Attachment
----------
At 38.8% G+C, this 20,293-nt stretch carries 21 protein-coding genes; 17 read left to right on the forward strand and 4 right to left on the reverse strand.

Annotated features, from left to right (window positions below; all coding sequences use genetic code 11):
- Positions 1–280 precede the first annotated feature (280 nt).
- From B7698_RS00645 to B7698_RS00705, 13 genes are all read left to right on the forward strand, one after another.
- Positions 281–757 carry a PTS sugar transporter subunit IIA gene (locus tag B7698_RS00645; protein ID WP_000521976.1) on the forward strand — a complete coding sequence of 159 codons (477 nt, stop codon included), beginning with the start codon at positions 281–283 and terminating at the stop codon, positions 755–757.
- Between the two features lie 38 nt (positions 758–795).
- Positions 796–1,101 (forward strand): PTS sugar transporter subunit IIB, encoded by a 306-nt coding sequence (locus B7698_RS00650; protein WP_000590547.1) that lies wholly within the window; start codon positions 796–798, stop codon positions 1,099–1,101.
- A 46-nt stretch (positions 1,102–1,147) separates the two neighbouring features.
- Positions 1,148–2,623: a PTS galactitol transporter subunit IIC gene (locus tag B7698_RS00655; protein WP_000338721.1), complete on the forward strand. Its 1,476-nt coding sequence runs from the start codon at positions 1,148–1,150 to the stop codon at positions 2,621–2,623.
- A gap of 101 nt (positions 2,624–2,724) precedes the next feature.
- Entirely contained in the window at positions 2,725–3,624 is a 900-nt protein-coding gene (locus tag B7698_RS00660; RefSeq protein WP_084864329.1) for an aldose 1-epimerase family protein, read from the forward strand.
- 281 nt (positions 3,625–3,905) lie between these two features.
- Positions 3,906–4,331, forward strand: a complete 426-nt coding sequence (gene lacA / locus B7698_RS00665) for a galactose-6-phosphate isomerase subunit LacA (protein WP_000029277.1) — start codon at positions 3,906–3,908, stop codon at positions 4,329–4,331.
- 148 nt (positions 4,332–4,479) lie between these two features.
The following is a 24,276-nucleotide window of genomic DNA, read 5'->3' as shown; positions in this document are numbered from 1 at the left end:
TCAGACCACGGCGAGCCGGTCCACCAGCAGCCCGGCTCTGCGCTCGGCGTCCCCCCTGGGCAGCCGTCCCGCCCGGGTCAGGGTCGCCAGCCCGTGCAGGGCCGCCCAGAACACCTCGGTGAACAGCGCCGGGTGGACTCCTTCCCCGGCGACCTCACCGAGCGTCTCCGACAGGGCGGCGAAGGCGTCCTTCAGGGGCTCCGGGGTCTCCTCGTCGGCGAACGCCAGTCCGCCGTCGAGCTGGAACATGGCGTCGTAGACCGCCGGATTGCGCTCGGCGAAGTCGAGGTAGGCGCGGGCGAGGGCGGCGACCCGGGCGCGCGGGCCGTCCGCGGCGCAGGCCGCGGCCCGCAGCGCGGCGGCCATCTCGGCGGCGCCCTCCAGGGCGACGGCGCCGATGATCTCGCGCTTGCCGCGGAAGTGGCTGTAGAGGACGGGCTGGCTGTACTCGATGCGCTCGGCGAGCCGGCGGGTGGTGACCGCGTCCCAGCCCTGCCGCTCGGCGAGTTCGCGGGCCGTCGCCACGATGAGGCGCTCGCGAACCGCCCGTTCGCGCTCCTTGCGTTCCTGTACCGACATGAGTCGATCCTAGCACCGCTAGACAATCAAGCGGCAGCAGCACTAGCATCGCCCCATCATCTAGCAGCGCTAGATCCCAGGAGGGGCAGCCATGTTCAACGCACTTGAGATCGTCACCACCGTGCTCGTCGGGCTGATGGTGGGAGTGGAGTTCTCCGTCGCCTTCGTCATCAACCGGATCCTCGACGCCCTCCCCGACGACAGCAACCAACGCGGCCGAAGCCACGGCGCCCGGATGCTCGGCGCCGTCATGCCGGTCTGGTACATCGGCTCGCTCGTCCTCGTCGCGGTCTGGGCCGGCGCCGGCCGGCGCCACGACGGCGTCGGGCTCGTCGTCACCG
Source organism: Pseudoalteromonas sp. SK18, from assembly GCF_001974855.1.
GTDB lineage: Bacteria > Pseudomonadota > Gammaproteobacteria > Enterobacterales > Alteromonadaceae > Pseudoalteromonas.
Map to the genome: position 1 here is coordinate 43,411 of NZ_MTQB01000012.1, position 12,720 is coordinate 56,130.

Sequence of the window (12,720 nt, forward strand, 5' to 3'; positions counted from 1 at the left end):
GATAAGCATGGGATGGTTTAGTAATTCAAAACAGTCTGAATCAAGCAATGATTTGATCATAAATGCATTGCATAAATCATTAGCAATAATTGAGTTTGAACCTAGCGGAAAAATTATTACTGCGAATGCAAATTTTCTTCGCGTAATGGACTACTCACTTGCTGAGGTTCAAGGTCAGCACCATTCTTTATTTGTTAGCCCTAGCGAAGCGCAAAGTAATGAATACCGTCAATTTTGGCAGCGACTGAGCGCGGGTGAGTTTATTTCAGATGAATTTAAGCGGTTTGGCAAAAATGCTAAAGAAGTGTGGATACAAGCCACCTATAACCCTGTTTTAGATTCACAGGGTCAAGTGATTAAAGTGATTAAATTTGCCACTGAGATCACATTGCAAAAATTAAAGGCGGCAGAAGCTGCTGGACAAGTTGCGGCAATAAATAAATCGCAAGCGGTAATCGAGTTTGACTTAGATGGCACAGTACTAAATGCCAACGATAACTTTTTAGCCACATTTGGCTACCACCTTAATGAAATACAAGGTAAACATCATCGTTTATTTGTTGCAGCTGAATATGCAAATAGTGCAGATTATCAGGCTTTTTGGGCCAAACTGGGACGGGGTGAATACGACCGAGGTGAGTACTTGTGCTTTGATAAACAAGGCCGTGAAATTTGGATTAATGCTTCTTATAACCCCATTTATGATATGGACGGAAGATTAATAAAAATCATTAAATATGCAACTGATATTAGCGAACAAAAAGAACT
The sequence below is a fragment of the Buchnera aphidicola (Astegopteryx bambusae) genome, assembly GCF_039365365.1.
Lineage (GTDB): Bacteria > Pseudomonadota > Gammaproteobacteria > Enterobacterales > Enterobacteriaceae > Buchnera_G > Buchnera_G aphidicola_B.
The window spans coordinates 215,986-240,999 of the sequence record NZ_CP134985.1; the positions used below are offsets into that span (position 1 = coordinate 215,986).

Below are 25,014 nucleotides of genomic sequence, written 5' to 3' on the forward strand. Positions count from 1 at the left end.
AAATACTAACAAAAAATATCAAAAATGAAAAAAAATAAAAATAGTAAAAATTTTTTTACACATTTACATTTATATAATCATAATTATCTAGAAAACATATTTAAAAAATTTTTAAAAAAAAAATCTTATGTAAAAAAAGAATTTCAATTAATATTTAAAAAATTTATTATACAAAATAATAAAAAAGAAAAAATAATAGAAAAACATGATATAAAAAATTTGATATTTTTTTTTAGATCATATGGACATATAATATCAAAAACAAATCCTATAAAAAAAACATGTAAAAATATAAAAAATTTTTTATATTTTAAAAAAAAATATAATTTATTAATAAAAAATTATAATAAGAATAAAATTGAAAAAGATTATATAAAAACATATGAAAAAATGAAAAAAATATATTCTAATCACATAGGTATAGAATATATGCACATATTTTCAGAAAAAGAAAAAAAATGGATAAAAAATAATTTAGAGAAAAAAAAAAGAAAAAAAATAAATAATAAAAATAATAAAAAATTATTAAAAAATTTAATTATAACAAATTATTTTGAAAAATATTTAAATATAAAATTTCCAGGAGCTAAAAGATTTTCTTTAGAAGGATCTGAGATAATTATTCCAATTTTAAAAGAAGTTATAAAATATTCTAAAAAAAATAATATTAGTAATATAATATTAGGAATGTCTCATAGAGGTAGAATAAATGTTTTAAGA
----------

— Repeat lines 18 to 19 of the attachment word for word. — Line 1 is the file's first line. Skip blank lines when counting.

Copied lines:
GTDB lineage: Bacteria > Pseudomonadota > Gammaproteobacteria > Enterobacterales > Alteromonadaceae > Pseudoalteromonas.
Map to the genome: position 1 here is coordinate 43,411 of NZ_MTQB01000012.1, position 12,720 is coordinate 56,130.